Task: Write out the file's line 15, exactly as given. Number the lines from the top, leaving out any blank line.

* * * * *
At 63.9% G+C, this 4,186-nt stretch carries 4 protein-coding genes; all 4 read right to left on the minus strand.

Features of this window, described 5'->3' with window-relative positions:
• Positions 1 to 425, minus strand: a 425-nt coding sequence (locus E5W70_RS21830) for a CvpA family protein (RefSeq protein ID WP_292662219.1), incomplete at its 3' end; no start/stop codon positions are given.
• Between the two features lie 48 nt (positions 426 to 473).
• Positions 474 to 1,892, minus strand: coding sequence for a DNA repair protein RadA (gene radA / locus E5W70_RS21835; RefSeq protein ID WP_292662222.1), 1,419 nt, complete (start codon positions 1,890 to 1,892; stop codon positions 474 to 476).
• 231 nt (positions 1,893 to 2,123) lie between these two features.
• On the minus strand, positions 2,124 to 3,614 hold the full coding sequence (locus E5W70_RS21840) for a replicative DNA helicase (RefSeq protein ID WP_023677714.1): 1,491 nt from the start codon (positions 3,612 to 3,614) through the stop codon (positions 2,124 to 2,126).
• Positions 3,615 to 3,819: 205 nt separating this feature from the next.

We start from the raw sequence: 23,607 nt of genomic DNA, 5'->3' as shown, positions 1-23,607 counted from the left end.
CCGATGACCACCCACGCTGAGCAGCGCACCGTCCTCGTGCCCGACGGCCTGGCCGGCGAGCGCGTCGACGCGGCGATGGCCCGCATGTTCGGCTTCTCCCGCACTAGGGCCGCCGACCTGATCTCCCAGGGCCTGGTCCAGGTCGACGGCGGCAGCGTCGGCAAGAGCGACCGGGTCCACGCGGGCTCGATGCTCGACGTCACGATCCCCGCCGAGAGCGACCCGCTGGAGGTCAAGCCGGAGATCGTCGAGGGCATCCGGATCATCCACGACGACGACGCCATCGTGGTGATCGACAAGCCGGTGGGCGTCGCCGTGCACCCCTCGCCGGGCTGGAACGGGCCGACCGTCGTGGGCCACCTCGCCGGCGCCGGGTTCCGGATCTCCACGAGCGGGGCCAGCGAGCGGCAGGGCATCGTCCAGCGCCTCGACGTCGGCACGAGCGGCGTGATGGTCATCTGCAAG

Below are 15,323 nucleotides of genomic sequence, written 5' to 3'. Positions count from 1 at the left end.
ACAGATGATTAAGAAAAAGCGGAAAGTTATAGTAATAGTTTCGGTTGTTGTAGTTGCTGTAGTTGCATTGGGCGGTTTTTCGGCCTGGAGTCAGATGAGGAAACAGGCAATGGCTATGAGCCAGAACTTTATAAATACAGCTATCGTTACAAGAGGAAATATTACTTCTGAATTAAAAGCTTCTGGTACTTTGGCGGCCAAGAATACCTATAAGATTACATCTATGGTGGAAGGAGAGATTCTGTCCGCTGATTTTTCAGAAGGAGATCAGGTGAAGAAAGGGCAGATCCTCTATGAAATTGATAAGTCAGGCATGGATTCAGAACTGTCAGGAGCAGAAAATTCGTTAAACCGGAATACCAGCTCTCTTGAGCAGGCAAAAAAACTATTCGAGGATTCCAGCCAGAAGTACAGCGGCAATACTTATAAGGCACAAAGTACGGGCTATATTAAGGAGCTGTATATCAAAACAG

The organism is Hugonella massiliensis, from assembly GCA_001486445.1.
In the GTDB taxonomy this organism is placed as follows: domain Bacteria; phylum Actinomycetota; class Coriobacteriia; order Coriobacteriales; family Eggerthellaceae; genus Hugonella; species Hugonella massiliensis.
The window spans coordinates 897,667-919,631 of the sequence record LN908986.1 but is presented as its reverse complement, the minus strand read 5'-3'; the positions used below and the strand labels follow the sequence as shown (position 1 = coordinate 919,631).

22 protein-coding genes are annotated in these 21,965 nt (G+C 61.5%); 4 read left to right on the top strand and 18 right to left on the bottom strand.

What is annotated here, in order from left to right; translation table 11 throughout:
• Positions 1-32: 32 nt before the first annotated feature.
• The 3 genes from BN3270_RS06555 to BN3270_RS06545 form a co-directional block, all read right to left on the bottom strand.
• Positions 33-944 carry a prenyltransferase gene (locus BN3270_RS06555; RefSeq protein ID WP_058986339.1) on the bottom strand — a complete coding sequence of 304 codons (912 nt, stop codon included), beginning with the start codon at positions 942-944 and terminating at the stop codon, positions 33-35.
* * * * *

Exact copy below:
The window spans coordinates 897,667-919,631 of the sequence record LN908986.1 but is presented as its reverse complement, the minus strand read 5'-3'; the positions used below and the strand labels follow the sequence as shown (position 1 = coordinate 919,631).